India / Mughal Empire, Jahangir, AH 1014-1037 / AD 1605-1627, Zodiacal series, Saggitarius the Centaur, month: Azar. Later copy based on the mohur. Rupee, AH 1031 / AD 1621-22; RY 16. India / Mughal Empire. Jahangir, AH 1014-1037 / AD 1605-1627. Zodiacal series, Saggitarius the Centaur, month: Azar. Later copy based on the mohur. Rupee, AH 1031 / AD 1621-22; RY 16. Agrah. Lane-Poole 381. Liddle S-199. Zeno 64213. Silver. Diameter 21.5mm, 11.14 grams. Obverse: Saggitarius the Centaur. Reverse: yaft dar agrah ruye zar rewar / az jahangir shah, shahe akbar 1031/16 [The face of gold received ornaments in Agrah / from Jagangir Shah, Shah Akbar ('s son) 1031/16]. AU. Liddle plate coin. Rare.

Provenance:

  • Ex. Dr. Prudhomme collection.

Counterfeit Sagittarius (Centaur) based on the mohur. Probably Lane-Poole's class 2 forgery (p.lxxxiii), 19th century or a bit earlier. BMC377-385 (this one BMC 381).

 
India / Mughal Empire, Jahangir, AH 1014-1037 / AD 1605-1627, Zodiacal series, Capricorn, month: Di. Later copy based on the mohur. Rupee, AH 1032 / AD 1622-23; RY 17. India / Mughal Empire. Jahangir, AH 1014-1037 / AD 1605-1627. Zodiacal series, Capricorn, month: Di. Later copy based on the mohur. Rupee, AH 1032 / AD 1622-23; RY 17. Agrah. Lane-Poole 381. Mitchiner 3179. Liddle S-201. Zeno 74243. Silver. Diameter 21.5mm, 10.69 grams. Obverse: Capricorn. Reverse: yaft dar agrah ruye zar rewar / az jahangir shah, shahe akbar 1032/71 [The face of gold received ornaments in Agrah / from Jagangir Shah, Shah Akbar ('s son) 1032/72]. GVF. Liddle plate coin. Regnal year wrongly spelled as "71". Rare.

Provenance:

  • Ex. Dr. Prudhomme collection.

Counterfeit Capricorn based on the mohur. Probably Lane-Poole's class 2 forgery (p.lxxxiii), 19th century or a bit earlier. BMC377-385.

 
India / Mughal Empire, Jahangir, AH 1014-1037 / AD 1605-1627, Zodiacal series, Pisces. Month: Isfandarmuz. Later copy based on the mohur. Rupee, ND. India / Mughal Empire. Jahangir, AH 1014-1037 / AD 1605-1627. Zodiacal series, Pisces. Month: Isfandarmuz. Later copy based on the mohur. Rupee, ND. Agrah. Zeno 107919. Silver. Diameter 21.5mm, 10.97 grams. VF. Liddle plate coin.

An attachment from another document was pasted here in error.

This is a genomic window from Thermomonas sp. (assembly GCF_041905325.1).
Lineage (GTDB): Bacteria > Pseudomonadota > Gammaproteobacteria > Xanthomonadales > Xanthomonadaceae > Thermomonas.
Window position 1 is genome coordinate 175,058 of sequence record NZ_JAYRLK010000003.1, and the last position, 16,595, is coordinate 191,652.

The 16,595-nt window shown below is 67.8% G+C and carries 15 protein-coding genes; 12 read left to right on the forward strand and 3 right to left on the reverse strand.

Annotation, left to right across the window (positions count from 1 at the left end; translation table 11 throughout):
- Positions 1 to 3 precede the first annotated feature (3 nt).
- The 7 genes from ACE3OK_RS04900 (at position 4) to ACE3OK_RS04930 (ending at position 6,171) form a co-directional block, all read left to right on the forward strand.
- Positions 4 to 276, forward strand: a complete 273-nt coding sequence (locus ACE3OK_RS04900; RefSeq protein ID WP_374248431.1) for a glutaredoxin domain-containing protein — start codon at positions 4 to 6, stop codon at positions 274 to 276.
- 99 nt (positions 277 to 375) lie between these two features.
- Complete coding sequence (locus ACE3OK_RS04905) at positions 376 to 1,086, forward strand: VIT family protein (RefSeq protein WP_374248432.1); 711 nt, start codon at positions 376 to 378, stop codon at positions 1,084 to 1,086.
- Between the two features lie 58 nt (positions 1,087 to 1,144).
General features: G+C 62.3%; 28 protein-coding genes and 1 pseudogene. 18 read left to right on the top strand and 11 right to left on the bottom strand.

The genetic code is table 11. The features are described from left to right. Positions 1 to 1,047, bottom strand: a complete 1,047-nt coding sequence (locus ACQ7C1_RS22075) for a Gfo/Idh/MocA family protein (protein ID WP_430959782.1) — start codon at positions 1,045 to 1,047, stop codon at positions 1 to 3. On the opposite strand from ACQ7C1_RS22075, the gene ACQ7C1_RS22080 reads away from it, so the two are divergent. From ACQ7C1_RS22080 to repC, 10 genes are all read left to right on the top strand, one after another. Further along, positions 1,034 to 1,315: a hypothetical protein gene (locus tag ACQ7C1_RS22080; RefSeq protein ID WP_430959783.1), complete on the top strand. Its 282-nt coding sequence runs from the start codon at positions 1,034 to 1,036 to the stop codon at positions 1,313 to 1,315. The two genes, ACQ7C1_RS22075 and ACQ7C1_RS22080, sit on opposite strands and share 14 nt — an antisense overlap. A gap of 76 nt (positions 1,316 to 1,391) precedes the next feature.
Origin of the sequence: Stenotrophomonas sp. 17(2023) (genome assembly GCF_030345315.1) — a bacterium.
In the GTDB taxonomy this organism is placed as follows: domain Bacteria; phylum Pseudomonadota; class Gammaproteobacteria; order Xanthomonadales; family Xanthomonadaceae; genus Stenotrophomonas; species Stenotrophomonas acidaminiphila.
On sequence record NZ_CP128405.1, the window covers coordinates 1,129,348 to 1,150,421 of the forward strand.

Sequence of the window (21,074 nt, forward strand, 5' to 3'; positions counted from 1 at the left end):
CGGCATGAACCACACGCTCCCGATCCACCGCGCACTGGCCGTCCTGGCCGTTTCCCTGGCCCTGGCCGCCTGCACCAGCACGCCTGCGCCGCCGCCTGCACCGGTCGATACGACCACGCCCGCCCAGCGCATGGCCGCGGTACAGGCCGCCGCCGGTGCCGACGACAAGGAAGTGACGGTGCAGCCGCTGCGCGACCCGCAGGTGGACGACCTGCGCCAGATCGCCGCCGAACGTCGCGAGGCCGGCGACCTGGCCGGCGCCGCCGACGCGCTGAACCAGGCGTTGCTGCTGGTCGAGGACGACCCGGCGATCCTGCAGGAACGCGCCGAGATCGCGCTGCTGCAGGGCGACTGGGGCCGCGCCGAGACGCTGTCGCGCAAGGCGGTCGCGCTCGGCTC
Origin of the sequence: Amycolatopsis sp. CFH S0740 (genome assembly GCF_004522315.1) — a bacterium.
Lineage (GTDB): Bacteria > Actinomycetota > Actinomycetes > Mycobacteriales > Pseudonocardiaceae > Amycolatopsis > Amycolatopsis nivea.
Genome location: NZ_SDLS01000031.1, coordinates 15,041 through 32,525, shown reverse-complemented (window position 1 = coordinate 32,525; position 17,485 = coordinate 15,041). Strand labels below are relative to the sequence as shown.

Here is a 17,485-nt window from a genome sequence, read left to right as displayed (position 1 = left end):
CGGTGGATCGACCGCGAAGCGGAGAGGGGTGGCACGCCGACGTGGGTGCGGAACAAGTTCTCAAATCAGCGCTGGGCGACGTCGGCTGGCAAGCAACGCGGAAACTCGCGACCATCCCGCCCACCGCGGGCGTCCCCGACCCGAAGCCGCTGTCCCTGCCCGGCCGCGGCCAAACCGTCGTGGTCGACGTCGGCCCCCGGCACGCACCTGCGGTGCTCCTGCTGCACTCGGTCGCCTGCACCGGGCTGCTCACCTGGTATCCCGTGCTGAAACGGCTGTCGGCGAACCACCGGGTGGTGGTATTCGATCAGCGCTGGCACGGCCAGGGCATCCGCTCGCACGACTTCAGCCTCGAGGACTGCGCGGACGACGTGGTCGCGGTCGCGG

Counterfeit Pisces based on the mohur.

 
India / Mughal Empire, Jahangir, AH 1014-1037 / AD 1605-1627, Sawai rupee, AH 1017 / AD 1608-09; RY 4. India / Mughal Empire. Jahangir, AH 1014-1037 / AD 1605-1627. Sawai rupee, AH 1017 / AD 1608-09; RY 4. Lahore. Lane-Poole 424. Mitchiner 3183 (similar). KM 158.5. Liddle S-114. Zeno 74244. Silver. Diameter 24.5mm, 14.24 grams. Obverse: badhar bad rawaan ta falak, buwad dar daur 4. Reverse: ba naame shah jahangir, sikka-e-lahor 1017. XF/AU. Liddle plate coin. SAC-Indian Edition plate coin.

Provenance:

  • AH Baldwin&Sons; Auction 53, September 25th 2007, lot 1761

Jahangir experimented with increasing the weight of the silver rupee, striking 20% heavier pieces called "jahangiri", and 25% heavier pieces called "sawai". The couplet reads:badhar bad rawaan ta falak, buwad dar daur / ba naame shah jahangir, sikka-e-lahorSo long as the heavens revolve, current be / In the name of Shah Jahangir, the money of Lahore

 
India / Mughal Empire, Jahangir, AH 1014-1037 / AD 1605-1627, Sawai rupee, AH 1018 / AD 1609-10, RY 4. India / Mughal Empire. Jahangir, AH 1014-1037 / AD 1605-1627. Sawai rupee, AH 1018 / AD 1609-10, RY 4. Agrah. Lane-Poole 423 (similar). KM 158.1. Liddle S-93. Zeno 77649. Silver. Diameter 24.5mm, 14.25 grams. Obverse: poetic couplet, date. Reverse: poetic couplet, regnal year. UNC. Liddle plate coin. Rare, specially at this high grade.

Provenance:

  • AH Baldwin&Sons; Auction 53, September 25th 2007, lot 1758

Jahangir experimented with increasing the weight of the silver rupee, striking 20% heavier pieces called "jahangiri", and 25% heavier pieces called "sawai". The couplet reads:sikka zad dar shahr-e-agrah, khusru-e-giti panahshahe nooruddin jahangir, ibn akbar badshahis the emperor of the refuge of the world, struck coin in the agra city shah nooruddin jahangir, son of badshah akbar